3. A designed and manifestly adapted meeting of instructor and instructed carries on what may be designated without irreverence the divinely planned program of the occasion. Companions and witnesses go with Peter, who has already entertained for one night in the same "lodging" with himself the strange messengers of Cornelius, and arrived at the abode of Cornelius the next day but one after the "trance." Peter finds a little congregation of Gentiles to see him and receive, not so much him, as God's Word by him. All these things must be viewed as the arrangements and preparation for that which was to follow, and to prove itself the great object in the Divine purpose. Forces long estranged are led toward one another in happiest and most impressive omens, and very soon they find themselves one in one "Lord of all." Often have there been larger congregations to hear Peter and brother apostles and the true successors of these to the present; rarely have there been more expectant or more rightly and devoutly prepared.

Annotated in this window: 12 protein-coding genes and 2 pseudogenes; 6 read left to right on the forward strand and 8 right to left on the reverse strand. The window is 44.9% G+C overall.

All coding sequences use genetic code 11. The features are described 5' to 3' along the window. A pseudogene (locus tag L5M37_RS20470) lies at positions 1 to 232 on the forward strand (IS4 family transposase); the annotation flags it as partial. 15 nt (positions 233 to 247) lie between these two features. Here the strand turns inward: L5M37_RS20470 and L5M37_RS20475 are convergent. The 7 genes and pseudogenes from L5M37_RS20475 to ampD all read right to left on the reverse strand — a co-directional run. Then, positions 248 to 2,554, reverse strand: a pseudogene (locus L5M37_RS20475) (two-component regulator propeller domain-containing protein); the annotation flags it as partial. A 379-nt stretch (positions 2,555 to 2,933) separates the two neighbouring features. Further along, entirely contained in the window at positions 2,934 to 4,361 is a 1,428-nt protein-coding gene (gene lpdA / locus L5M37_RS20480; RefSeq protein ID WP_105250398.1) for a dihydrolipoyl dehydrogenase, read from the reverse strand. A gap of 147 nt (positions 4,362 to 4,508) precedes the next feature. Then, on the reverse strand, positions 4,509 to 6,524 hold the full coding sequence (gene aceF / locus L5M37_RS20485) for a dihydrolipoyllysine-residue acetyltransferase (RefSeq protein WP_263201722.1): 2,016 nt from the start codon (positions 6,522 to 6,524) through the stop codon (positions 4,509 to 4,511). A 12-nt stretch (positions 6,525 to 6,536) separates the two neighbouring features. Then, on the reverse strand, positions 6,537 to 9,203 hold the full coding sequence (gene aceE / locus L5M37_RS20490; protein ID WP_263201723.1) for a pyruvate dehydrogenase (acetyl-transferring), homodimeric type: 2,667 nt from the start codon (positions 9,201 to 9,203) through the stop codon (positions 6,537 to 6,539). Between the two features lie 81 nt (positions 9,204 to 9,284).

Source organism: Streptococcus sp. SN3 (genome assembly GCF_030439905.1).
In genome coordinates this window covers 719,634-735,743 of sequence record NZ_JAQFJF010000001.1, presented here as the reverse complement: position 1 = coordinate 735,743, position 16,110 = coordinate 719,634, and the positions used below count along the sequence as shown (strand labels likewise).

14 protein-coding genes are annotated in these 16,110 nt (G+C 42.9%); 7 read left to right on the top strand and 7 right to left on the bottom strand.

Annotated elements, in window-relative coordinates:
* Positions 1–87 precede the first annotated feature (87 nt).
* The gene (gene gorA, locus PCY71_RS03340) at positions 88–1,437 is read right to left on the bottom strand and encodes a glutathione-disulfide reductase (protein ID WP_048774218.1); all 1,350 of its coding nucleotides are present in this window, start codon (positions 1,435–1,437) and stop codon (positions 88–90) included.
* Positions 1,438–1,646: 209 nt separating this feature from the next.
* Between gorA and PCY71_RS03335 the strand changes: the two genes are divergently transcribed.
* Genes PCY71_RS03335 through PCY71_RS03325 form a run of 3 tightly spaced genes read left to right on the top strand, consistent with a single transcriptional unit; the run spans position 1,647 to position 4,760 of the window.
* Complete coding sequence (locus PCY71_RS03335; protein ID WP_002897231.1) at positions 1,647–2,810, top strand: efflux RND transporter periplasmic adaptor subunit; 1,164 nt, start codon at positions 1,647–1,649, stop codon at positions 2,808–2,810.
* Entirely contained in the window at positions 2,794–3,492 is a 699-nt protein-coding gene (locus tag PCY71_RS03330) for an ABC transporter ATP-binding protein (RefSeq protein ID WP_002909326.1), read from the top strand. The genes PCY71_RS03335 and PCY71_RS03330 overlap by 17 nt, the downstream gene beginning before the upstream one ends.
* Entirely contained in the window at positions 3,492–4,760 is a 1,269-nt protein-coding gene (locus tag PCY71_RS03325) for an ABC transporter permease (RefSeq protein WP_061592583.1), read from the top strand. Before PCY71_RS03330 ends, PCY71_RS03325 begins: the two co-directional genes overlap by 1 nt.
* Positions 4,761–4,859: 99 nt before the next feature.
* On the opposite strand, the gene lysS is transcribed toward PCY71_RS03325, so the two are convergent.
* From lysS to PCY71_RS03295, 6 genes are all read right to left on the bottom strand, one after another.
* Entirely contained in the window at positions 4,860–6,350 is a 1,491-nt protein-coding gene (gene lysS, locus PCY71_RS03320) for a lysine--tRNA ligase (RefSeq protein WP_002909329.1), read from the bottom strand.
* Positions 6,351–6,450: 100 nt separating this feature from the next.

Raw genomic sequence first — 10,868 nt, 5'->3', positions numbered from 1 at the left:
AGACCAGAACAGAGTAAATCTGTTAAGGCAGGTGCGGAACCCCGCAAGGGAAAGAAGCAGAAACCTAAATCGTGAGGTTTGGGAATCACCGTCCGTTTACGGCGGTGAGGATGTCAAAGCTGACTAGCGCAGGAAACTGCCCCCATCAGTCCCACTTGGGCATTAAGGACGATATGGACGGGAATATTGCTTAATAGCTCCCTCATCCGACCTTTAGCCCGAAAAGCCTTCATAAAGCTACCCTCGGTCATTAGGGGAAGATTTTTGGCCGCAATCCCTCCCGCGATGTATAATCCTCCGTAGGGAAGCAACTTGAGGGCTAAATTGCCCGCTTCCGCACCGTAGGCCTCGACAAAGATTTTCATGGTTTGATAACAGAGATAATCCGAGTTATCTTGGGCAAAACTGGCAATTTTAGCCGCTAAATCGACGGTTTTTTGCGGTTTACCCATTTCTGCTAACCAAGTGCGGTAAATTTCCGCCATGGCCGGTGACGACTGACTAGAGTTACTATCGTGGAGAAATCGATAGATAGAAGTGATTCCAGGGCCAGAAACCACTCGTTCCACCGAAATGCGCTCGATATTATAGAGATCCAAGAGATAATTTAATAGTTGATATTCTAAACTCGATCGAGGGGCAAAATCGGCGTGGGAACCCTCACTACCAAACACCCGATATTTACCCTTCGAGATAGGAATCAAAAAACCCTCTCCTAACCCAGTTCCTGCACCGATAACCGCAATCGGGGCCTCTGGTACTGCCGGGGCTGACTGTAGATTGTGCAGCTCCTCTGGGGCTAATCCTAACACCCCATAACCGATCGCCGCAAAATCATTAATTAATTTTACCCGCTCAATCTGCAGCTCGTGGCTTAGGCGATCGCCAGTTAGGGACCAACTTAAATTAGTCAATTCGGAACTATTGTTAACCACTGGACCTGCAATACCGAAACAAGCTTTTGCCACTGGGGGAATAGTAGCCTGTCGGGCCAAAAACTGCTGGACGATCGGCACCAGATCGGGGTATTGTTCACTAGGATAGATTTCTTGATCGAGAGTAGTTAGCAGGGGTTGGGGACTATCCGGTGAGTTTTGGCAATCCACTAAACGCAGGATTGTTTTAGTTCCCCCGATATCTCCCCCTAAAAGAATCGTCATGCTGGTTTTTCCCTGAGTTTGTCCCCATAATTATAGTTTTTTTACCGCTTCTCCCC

4. God's own great sermon to the world is now spoken by lips prepared to speak to hearts prepared to receive. The text is that God accepts every man who is ready "to walk humbly with him, to do justice and to love mercy" (Micah 6:8). And the real sermon consists of this, that Jesus Christ is the only way hereto. His Name, his anointing, his unwearied goodness, his oneness with God, his crucifying, his rising from the grave, his charge to the apostles in that mystic forty days that they now should preach him "to all the world," as, in fine, Judge of living and dead, - these are the touching, thrilling, inspiring heads of Peter's discourse, a summary of the way of life. And the practical exhortation in the conclusion amounts to this, that to Jesus all men are to have recourse - he, the one object of faith for the forgiveness of sins: "Every one that believeth on him shall through his Name receive remission of sins." With these words the errand of Peter was very nearly finished. The visions and the trance, the intimations of the Spirit, and the journeyings to and fro of messengers, the expectant Cornelius and friends, have all found their meaning face to face with one another. Men might little think today what lay in that brief address of Peter, or that matter of such precious import could lie in so simple a rehearsal. Yet it was so. Those few words of Peter were even burdened with the material of hope, comfort, joy. They were like the charter of liberty, of right, of wealth, to a household and a nation. They were really such a charter to the world.